Jenson Button Can be Champion: Malaysian Weekend Review

Kris BrownContributor IApril 6, 2009

KUALA LUMPUR, MALAYSIA - APRIL 05:  Jenson Button of Great Britain and Brawn GP celebrates in the paddock after winning the rain curtailed Malaysian Formula One Grand Prix at the Sepang Circuit on April 5, 2009 in Kuala Lumpur, Malaysia.  (Photo by Mark Thompson/Getty Images)

Monsoon like conditions put a premature end to Sunday’s Malaysian Grand Prix.  What was looking to be a climactic race finish, came to an abrupt end and Jenson Button scored Brawn GP’s second win in as many races.

A testament to Ross Brawn’s strategic genius, Jenson Button and the Brawn GP judged everything perfectly to win, while tyre gambles paid big dividends for Nick Heidfeld and Timo Glock.

Despite the chaotic weather, it would have been a brave person to bet against Button not wining if the race had continued.  Positions could have quite easily changed further down the field, with Timo Glock perhaps moving to second and Ferrari’s Felipe Massa advancing into the points.

Button had a poor start, allowing Nico Rosberg, Jarno Trulli and Fernando Alonso to overtake by the first corner.  Once the field had settled Rosberg continued to set the pace building a substantial lead of around three seconds.

Button, who was clearly carrying the biggest fuel load, picked up speed and stayed close to Trulli through the opening stint.  Once the Toyota had pitted along with Rosberg’s Williams, Button used the two extra laps of fuel he had to put in one of the most impressive drives of his career.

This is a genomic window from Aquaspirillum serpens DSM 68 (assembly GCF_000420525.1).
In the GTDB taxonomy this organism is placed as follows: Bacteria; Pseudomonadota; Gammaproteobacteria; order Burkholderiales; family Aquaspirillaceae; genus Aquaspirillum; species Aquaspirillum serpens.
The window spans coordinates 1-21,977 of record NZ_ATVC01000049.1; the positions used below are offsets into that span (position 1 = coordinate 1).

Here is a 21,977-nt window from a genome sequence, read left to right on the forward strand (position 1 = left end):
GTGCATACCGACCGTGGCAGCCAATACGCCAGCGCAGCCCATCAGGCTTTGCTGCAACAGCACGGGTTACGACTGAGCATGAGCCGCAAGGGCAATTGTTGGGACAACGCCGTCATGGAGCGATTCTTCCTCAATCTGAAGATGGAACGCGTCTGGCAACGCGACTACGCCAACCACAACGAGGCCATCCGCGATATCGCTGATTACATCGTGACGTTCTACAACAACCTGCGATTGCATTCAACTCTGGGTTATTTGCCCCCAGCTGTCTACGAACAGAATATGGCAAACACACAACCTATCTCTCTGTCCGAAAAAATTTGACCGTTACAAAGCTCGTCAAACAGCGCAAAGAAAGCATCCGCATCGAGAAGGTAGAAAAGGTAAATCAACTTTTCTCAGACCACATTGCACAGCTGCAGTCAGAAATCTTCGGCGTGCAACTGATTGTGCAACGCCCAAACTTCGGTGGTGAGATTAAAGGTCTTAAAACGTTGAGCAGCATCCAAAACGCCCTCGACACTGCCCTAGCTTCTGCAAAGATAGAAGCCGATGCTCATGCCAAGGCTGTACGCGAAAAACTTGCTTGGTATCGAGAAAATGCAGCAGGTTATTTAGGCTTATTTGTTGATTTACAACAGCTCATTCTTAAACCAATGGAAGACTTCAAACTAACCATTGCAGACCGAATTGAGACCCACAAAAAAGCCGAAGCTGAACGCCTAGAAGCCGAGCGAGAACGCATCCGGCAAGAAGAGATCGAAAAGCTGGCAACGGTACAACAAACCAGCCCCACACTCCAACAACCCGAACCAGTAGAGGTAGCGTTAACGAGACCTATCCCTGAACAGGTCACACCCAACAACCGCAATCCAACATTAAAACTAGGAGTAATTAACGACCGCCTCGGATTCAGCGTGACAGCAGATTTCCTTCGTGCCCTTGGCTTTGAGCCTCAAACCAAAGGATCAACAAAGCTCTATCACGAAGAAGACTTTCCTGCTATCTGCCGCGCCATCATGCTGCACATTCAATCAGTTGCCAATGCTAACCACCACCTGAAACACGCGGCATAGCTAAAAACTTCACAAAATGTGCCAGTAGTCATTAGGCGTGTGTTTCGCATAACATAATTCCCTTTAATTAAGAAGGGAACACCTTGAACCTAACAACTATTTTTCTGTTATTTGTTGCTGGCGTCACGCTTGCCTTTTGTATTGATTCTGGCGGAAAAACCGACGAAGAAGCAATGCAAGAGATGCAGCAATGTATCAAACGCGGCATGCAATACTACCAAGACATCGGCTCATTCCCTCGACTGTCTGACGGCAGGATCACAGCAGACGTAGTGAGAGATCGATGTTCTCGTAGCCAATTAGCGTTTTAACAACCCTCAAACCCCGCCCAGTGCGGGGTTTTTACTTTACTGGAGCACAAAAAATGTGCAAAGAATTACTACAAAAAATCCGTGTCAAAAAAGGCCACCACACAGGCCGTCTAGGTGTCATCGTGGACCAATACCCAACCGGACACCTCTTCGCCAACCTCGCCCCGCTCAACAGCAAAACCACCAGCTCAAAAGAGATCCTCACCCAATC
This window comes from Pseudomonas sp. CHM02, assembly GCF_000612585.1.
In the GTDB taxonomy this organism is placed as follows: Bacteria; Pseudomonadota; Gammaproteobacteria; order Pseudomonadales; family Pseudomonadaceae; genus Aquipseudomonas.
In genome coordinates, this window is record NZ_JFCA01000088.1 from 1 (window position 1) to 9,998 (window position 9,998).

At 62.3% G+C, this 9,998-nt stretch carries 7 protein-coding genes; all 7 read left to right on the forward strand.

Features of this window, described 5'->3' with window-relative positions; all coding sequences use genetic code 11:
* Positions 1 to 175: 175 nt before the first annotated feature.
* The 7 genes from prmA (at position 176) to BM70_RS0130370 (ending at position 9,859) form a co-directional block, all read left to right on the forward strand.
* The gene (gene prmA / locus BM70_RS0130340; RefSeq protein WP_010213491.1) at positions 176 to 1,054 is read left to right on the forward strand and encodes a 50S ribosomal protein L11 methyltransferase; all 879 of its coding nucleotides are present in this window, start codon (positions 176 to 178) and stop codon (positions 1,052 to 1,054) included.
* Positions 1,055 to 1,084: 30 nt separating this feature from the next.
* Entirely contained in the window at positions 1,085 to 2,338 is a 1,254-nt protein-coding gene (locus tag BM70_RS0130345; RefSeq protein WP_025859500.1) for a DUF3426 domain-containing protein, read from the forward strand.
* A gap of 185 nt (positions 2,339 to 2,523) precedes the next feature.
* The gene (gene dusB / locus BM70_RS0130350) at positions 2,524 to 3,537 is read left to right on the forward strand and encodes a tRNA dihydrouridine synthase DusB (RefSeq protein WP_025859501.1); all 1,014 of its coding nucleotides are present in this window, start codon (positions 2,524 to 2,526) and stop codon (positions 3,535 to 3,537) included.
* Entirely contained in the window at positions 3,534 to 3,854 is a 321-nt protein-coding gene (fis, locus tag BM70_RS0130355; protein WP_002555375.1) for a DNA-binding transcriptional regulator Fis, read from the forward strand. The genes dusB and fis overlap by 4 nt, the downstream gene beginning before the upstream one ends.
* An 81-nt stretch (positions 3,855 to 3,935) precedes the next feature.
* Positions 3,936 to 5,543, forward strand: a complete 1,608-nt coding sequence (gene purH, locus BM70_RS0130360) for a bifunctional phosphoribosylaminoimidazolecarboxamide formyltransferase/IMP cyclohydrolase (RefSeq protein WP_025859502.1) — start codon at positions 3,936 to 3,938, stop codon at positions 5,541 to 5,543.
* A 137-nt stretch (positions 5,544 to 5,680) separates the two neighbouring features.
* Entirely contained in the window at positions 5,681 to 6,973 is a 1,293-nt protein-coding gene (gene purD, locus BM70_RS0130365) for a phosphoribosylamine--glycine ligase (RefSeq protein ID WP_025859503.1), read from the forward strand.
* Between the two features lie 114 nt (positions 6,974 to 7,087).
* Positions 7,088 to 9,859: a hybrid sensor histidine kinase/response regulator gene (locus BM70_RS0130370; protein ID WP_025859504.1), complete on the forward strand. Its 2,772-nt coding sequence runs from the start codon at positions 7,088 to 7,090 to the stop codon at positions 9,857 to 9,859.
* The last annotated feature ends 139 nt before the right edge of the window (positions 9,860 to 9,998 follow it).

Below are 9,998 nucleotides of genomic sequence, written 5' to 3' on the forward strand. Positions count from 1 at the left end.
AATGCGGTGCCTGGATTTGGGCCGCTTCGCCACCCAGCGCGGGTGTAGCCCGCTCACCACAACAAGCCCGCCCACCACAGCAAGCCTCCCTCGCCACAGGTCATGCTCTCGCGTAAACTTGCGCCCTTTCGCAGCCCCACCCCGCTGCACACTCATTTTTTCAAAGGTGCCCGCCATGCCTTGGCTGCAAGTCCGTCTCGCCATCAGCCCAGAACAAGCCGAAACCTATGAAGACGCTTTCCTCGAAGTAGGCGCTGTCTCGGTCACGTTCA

This drive was the first time we got to see just how fast Brawn GP really is, and how, if continued on this pace, Jenson Button can be world champion.  Jenson pushed incredibly hard to overtake Trulli and Rosberg while in the pits, once setting a fastest lap almost a second faster than anyone else.  The result put Button ahead with an outstanding lead.

Dark clouds began to form over the Sepang circuit, and neither drivers nor teams knew when rain was about to fall. 

Ferrari took the gamble to put Kimi Raikkonen on full-wet tyres early in the hope that heavy rain would hit almost immediately and potentially give Kimi a distinct advantage to move to the head of the field.

It turned out to be the wrong decision.  Raikkonen telling his team on the radio that his tyres were “completely destroyed” after a few laps on dry tarmac.

Jenson Button continued to lead as himself and other drivers began to pit for wet tyres.  Teams expected it to rain hard but it didn’t and surprisingly it was the German, Timo Glock in his Toyota that looked as though he was about to spoil Button’s chances.

Glock opted for Intermediate tyres, which proved to be the best option on the damp circuit. 

The Toyota speedily moved up the field, and as other teams noticed his progress and called their drivers in for a tyre change, Glock built up a big enough advantage to overtake Button in the pit lane.

It was short lived however, Button overtaking Glock only a couple of laps later.

Shortly afterwards, heavy rain fell and the race was suspended.  Button awarded the win but every point scoring driver had to settle for half points as the race was finished early.

In an interview with Jenson after the race, he said his car wasn’t very well balanced in the wet.  Well, he could have fooled us!  He drove masterfully through the hectic conditions, worthy enough of a world champion.    

It seems that the Brackley based team are the ones to beat.  A second Grand Prix victory adds enormous credibility to Brawn GP and proves they’re not just a one hit wonder.  The car appears to be on average seven tenths quicker per lap than the rest of the field. 

Other teams are going to have to work quickly to catch up, otherwise could Ross Brawn deliver the same sort of dominance seen in the Michael Schumacher days?